Bates White Partner Douglas Bernheim’s analysis cited extensively in court decision favorable to Amgen, Inc.
On October 2, 2008, the U.S. District Court for the District of Massachusetts granted a permanent injunction for Bates White client Amgen, Inc., barring Hoffman La-Roche from entering the United States market with a competing drug in the case Amgen, Inc. v. F. Hoffman-La Roche. After a lengthy review, the judge issued an order that extensively cited Dr. Douglas Bernheim’s testimony. Dr. Bernheim concluded that Roche’s entry would likely result in higher prices and increased Medicare expenditures, and he testified that Roche’s entry would cause substantial recurring harm to Amgen that would not be adequately compensated by monetary damages. Dr. Bernheim also testified that the harms to Amgen would outweigh any burden on Roche stemming from the permanent injunction.
Bates White’s involvement in this lawsuit relates to a 2007 decision in which a federal court jury found that a drug Roche intended to sell in the United States infringed certain patents held by Amgen. Following the jury verdict, the judge scheduled a four-day hearing to determine whether Amgen should be granted a permanent injunction to prevent Roche from selling its drug in the United States. Counsel for Amgen retained Bates White to provide an economic opinion on factors described in the U.S. Supreme Court’s recent opinion in eBay Inc. v. MercExchange, L.L.C. relevant to the Court’s determination of whether to grant the permanent injunction.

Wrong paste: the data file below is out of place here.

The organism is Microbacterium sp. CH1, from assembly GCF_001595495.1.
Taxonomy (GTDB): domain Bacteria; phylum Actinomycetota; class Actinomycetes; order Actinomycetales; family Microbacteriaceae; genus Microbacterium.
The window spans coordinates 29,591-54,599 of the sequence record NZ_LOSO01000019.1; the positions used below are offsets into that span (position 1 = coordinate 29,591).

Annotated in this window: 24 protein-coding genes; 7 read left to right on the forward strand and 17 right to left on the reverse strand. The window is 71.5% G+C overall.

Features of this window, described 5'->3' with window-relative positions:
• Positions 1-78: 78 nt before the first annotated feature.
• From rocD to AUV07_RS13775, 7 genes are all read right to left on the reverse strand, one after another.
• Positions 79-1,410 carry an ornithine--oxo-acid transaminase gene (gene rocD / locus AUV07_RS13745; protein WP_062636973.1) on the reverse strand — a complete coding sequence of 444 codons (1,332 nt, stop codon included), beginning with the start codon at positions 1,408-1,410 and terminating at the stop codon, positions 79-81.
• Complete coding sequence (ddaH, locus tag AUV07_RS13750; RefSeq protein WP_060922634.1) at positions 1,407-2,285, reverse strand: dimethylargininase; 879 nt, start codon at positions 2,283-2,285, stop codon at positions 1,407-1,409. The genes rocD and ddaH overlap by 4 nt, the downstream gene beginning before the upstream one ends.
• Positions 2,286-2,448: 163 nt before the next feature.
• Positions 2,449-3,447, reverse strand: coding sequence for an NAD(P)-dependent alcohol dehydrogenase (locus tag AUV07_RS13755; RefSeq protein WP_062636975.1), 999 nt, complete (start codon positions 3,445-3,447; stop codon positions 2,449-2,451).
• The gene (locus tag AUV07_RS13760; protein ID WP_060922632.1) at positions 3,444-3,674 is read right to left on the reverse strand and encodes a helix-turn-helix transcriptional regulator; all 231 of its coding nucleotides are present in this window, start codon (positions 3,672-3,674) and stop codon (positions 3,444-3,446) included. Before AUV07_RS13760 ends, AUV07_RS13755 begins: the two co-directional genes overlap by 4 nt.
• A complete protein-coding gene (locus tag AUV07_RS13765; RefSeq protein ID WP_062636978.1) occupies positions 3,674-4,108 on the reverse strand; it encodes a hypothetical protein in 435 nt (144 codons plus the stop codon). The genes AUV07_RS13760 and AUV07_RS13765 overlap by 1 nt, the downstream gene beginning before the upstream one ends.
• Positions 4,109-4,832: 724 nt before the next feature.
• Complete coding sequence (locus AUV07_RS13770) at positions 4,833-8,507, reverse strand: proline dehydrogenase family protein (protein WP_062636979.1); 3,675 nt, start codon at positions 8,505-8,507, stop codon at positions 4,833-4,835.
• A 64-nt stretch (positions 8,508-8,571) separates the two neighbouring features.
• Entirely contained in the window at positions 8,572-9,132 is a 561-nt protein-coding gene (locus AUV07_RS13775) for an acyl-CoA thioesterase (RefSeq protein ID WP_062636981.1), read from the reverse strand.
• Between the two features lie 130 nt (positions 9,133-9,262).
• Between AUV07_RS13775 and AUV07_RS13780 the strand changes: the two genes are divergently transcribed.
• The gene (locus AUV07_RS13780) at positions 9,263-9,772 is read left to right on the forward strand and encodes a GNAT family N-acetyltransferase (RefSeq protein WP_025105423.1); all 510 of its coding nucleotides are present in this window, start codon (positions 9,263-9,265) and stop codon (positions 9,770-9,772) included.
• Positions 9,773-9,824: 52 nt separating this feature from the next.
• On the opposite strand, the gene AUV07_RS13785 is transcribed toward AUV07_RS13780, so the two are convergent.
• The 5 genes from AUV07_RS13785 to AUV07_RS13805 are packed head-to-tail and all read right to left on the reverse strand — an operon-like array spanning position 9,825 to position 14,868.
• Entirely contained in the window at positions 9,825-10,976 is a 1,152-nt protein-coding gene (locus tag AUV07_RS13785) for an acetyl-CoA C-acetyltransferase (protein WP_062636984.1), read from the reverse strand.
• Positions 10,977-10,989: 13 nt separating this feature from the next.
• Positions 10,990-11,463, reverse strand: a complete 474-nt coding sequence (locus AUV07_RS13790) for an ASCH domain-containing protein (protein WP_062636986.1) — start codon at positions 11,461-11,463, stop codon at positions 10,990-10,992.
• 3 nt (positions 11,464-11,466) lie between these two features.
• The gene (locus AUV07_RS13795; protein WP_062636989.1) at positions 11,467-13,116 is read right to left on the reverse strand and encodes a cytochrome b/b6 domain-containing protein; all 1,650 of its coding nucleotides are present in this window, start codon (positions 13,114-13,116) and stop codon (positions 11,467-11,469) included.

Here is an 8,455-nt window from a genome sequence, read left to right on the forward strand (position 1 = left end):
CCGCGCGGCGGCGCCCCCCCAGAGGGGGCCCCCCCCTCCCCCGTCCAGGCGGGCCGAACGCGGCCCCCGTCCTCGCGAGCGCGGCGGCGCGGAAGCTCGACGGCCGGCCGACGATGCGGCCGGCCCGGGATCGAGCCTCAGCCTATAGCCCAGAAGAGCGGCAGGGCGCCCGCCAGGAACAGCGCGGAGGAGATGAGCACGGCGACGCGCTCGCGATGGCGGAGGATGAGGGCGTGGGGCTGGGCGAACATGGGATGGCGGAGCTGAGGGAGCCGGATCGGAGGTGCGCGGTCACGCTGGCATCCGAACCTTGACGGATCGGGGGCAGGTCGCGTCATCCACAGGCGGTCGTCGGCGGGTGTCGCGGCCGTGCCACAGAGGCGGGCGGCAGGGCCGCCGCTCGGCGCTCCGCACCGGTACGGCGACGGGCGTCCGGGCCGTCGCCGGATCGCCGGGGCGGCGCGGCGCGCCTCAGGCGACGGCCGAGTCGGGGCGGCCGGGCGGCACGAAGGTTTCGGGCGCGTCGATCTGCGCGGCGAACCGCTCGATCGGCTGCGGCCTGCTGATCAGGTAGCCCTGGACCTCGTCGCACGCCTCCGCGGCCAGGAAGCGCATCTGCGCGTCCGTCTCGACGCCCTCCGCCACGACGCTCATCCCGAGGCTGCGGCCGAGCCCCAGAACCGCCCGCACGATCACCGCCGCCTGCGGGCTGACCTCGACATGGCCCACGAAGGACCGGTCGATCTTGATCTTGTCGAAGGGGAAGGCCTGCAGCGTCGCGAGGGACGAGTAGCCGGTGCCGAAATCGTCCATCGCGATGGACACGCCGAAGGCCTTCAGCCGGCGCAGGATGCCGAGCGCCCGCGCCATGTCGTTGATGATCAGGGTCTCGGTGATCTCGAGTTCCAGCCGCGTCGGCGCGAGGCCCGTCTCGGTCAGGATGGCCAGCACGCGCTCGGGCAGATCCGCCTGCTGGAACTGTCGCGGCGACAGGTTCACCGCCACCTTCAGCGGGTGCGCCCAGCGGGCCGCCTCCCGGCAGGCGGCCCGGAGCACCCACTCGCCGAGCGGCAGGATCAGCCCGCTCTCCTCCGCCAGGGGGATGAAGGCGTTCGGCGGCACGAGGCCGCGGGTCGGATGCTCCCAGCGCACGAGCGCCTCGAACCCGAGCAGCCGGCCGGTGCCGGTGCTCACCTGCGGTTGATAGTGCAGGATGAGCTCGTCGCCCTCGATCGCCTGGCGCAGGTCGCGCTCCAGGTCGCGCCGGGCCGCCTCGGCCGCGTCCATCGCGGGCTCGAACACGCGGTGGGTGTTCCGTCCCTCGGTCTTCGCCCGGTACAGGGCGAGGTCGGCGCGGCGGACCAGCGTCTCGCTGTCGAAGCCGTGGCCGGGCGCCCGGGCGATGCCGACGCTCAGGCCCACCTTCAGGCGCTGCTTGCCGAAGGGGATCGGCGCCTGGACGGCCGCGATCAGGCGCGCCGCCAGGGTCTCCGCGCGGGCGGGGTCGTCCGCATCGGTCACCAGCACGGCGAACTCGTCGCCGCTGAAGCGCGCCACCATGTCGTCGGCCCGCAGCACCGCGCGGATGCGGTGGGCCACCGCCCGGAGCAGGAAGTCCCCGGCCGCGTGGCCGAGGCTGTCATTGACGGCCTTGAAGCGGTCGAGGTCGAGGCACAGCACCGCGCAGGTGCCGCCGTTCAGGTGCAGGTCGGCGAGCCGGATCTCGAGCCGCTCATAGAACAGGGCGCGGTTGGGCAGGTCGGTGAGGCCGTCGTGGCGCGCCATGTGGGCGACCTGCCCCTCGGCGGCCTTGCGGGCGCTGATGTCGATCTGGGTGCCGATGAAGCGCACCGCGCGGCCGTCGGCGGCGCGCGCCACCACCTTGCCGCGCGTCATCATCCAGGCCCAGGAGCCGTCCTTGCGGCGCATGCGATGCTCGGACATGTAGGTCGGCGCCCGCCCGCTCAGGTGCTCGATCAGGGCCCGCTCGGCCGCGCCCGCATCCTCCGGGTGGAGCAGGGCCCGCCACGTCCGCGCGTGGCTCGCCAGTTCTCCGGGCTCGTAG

Led by Dr. Bernheim, the Bates White team performed a detailed analysis of the economic incentives created by Medicare’s Average Selling Price (ASP) reimbursement system for entrant and incumbent drug manufacturers. The team developed innovative game theory models of competition under the ASP reimbursement system to predict pricing strategies that Roche and Amgen likely would employ should Roche be permitted to enter the U.S. market. The predictions were shown to be consistent with the parties’ business planning documents and ultimately helped the court understand the consequences of the strategies. In conjunction with this analysis, Bates White developed a historical data set of pricing information from the Centers for Medicare and Medicaid Services (CMS) to analyze the pricing decisions of previous entrants and incumbents in a variety of therapeutic segments under the ASP system.
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